Lee has a history of severe emotional problems is released into the care of her overbearing parents following a stay at a mental heath facility. She finds work as a secretary for a rigid and demanding attorney, E. Edward Grey (James Spader), and starts dating the kind but dull Peter (Jeremy Davies). However, Lee comes to realise that she's turned on by Grey's stern demeanour, and begins a sadomasochistic relationship with him.
James Spader conveys something dangerously sexy on screen ' possibly because of his indelible role in Sex, Lies and Videotape. He's almost type cast in Secretary.
Lee, Maggie Gyllenhaal, has returned home from a mental hospital after a nervous breakdown. But she's not completely over her tendency to self-mutilate as we see after the stresses of meeting up with Peter, Jeremy Davies, at a family wedding where her father falls very publicly off the wagon. But Lee picks herself up and gets a job as secretary to lawyer Mr. Grey, James Spader, who in his mausoleum-like offices is into particularity, obedience and punishment. Lee, rather than running from such encounters finds delight and possibly more.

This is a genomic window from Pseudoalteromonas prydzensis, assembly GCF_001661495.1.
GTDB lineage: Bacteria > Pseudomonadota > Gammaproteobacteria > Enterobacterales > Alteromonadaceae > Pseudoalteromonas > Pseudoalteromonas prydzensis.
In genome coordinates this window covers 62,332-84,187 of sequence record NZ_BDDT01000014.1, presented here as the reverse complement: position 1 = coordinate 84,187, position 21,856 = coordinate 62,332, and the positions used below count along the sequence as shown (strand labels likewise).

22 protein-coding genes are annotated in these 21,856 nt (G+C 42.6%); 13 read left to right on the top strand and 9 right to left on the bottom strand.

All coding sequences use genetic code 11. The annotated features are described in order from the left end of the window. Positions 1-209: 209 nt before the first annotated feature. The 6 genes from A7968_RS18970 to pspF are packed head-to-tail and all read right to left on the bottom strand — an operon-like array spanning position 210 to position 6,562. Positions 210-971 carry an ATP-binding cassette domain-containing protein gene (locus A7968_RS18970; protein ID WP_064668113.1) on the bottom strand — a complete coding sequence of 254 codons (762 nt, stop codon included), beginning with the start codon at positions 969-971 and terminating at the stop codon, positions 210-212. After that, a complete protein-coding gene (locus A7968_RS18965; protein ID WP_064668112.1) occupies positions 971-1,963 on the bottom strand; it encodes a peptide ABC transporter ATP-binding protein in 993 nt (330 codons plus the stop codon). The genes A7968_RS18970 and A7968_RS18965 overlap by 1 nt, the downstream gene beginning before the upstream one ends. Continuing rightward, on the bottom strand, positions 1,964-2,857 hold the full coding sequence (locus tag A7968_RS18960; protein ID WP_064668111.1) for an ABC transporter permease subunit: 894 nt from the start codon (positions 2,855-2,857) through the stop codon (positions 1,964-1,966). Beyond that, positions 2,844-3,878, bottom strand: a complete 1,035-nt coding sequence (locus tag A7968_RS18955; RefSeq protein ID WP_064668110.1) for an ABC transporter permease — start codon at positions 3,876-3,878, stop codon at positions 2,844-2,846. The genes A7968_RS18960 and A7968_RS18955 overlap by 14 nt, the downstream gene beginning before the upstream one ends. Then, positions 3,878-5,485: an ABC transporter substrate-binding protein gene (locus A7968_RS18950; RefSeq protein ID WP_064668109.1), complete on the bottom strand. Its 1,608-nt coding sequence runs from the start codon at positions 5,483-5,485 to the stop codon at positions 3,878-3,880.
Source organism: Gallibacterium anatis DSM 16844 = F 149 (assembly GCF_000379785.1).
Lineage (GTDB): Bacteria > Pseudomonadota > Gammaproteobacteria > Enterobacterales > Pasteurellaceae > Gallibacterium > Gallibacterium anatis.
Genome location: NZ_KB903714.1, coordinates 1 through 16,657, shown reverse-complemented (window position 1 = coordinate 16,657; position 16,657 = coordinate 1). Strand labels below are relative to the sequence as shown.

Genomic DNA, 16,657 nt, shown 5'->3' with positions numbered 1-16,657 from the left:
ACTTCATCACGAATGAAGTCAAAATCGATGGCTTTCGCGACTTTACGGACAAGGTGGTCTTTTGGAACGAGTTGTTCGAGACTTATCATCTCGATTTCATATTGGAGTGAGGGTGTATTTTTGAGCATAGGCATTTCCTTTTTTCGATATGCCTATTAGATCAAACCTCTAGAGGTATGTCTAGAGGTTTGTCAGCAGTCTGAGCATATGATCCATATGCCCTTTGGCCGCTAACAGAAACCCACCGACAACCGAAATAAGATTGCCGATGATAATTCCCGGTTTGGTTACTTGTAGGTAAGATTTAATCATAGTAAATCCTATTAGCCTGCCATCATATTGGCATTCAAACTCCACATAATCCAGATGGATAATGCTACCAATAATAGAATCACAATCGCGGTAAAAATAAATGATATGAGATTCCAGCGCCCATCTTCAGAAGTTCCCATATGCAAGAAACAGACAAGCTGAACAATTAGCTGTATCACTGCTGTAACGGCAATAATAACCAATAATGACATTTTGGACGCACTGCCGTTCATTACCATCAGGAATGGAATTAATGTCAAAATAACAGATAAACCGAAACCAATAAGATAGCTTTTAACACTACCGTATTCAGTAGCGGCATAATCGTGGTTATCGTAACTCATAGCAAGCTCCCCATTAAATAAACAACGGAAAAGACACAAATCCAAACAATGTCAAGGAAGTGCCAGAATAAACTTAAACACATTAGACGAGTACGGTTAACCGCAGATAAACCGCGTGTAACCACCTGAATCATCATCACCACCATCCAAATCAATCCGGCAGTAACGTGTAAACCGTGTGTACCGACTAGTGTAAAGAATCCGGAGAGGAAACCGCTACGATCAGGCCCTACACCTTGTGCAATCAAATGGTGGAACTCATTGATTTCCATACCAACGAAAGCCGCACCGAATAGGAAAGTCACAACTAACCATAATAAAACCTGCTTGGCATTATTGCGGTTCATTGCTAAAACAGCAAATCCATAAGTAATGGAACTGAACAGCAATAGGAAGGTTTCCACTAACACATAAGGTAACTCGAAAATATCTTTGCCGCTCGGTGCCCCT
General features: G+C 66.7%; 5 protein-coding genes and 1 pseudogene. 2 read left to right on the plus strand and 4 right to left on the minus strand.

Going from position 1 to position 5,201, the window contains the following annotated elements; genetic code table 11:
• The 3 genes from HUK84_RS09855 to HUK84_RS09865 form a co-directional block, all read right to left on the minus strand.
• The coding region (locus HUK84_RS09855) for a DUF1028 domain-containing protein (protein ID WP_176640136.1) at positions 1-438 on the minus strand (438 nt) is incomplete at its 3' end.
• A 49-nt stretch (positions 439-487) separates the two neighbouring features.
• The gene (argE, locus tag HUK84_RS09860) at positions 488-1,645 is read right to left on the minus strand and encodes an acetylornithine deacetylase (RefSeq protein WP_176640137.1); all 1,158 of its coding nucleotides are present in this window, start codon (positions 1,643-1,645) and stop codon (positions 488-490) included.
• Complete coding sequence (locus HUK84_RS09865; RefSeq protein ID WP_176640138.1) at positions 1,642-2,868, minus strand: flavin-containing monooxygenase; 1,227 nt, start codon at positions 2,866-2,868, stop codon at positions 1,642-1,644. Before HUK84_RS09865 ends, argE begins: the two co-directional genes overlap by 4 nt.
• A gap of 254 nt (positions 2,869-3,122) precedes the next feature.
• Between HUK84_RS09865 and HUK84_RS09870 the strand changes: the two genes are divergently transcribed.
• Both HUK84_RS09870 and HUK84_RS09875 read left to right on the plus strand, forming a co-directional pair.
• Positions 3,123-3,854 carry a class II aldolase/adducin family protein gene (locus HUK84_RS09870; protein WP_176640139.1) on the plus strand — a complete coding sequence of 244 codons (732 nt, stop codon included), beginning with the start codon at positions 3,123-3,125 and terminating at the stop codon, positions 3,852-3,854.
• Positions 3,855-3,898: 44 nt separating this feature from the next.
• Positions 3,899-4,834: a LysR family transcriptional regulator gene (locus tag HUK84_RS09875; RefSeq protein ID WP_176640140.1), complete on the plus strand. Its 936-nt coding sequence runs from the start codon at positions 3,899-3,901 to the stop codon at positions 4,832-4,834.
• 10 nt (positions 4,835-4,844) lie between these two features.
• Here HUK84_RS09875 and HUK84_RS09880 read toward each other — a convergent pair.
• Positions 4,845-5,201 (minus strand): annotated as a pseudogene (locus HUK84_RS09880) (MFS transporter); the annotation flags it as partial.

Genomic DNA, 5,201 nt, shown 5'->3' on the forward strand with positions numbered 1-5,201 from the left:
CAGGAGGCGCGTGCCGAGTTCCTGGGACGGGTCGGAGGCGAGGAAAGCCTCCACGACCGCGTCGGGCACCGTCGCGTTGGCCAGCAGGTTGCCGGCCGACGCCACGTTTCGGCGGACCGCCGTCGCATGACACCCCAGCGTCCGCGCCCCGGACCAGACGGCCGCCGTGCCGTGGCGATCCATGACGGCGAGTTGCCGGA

This delightfully provocative film, which validates idiosyncratic sexual preferences, is actually a love story. Director Steven Shainberg made a short film based on a Mary Gaitskill short story and was encouraged to expand it to a feature. Working with screenwriter Erin Cressida Wilson he's created a film that is quirky, funny, liberating and ultimately romantic.
Maggie Gyllenhaal gives a shining performance as the wounded but resilient Lee, she's a revelation only vaguely glimpsed in Donnie Darko and other films she's made.
James Spader could be seen as over-the-top strange as Mr. Grey but somehow Gyllenhaal's performance gives Mr. Grey a poignant validity. Secretary won the Special Jury Prize for Originality at Sundance. I can understand that.